Children without Language: From Dysphasia to Autism by Laurent Danon-BoileauChildren without Language: From Dysphasia to Autism by Laurent Danon-Boileau

Children without Language: From Dysphasia to Autism

byLaurent Danon-BoileauTranslated byJames Grieve

Hardcover | August 30, 2005

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Communication and language disorders are often considered from one particular point of view - either psychological or neurological. Danon-Boileau argues that this is a serious mistake. He emphasizes that a child's trouble can stem from a variety of causes: neurological problems similar tothose of aphasia, cognitive impairments, and psychological disorders, and, thus, the interaction of these elements needs to be taken into account. In precise case studies, Danon-Boileau describes the situations he has confronted and traces the causes of changes in the child when they happen.Combining linguistic, cognitive, and psycholanalytic approaches, Children without Language provides a unique perspective on speech and communication disorders in children and will be an essential volume for speech therapists, developmental psychologists, linguistics scholars and anyone wishing toreflect seriously on why we speak and how communication occurs.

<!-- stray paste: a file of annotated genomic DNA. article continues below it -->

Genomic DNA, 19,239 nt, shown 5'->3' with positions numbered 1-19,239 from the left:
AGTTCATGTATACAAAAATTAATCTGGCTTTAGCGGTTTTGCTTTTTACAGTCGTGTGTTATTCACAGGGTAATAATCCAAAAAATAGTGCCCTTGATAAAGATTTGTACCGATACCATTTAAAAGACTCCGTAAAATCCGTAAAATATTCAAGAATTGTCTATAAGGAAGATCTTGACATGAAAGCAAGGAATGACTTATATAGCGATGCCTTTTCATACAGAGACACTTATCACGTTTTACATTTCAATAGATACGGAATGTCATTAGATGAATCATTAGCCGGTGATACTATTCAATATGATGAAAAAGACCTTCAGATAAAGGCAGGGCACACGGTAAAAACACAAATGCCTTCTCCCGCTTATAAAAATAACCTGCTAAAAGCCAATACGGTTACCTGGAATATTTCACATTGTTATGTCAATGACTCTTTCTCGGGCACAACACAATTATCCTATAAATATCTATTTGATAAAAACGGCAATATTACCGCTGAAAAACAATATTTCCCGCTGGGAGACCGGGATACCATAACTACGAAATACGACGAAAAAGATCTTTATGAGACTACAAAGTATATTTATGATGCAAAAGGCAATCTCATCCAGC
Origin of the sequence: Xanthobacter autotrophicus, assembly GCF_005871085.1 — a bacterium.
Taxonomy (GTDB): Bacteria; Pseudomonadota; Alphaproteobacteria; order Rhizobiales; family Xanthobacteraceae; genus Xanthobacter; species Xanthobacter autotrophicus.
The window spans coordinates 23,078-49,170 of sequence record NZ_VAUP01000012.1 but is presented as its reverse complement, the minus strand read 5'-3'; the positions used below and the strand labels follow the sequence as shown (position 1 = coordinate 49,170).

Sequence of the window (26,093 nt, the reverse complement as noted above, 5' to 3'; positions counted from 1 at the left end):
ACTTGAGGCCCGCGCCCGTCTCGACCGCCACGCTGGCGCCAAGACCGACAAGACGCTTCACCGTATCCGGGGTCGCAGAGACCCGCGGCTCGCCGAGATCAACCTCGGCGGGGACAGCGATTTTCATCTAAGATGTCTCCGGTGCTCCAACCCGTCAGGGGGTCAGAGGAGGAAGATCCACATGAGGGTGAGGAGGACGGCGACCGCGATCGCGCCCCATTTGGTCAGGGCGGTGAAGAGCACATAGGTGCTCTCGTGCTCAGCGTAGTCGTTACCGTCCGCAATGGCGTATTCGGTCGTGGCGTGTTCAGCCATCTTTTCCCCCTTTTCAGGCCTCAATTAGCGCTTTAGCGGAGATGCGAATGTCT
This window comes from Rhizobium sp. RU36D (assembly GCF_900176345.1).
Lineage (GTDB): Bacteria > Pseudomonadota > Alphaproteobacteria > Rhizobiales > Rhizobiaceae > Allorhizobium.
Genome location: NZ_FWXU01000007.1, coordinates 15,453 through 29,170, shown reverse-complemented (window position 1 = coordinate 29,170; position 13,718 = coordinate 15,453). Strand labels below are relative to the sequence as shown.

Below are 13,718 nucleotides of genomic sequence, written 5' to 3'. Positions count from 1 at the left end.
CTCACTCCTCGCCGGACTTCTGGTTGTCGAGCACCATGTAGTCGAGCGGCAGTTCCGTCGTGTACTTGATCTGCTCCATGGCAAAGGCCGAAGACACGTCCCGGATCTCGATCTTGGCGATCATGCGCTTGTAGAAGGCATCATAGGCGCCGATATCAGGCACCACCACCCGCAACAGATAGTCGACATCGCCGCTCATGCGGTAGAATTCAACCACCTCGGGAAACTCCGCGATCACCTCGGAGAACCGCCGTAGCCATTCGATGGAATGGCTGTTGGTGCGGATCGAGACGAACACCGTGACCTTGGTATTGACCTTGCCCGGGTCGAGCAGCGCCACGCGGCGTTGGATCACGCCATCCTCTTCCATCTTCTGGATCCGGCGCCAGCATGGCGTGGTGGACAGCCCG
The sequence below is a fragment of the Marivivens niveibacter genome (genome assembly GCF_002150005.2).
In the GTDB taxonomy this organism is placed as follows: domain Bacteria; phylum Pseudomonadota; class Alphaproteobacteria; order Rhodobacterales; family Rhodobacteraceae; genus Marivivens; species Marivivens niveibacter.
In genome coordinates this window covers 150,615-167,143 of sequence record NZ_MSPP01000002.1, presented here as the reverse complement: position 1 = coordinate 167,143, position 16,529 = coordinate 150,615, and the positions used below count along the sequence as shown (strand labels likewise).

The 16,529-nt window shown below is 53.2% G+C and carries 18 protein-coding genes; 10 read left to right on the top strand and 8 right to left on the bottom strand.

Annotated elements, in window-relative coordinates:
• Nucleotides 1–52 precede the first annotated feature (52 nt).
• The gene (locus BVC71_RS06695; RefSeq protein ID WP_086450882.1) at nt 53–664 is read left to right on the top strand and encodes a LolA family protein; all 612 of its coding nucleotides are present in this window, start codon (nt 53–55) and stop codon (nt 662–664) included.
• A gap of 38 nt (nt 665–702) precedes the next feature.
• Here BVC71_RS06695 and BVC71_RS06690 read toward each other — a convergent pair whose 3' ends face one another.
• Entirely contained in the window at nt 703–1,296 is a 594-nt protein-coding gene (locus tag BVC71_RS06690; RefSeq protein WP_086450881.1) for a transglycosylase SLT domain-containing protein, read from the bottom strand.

Laurent Danon-Boileau is at University of Paris. James Grieve is at Australian National University.
Title:Children without Language: From Dysphasia to AutismFormat:HardcoverDimensions:288 pages, 6.3 × 9.29 × 0.91 inPublished:August 30, 2005Publisher:Oxford University PressLanguage:English

The following ISBNs are associated with this title:

ISBN - 10:0195175026

ISBN - 13:9780195175028


Table of Contents

Contents Introduction: Ways to languagePART I. Which children are we talking about?Chapter I. Communication disorders and language disorders: rough definitionsChapter II. Communication disorder and its signsChapter III. Engagement with languagePART II. Principles of therapyChapter IV. Joint attentionChapter V. From communication to languagePART III. Some casesChapter VI. Ahlem, or painful transparencyChapter VII. Lanny, or the silence of the mad childChapter VIII. Louis, or shared monologueChapter IX. Simon and the magic dictationChapter X. Charles, or paradoxical communicationPART IV. Theoretical foundationsChapter XI. Language and symbolizationChapter XII. From sense to sound and vice versaChapter XIII. Cognitive implicationsChapter XIV. Why do some children not communicate?ConclusionEndnotesBibliographyGlossaryIndex

Editorial Reviews

"For those insatiable readers who like to read everything on a topic and like to expose themselves to the broadcast range of ideas possible on any topic, the book should be a fast and interesting read."--PsycCRITIQUES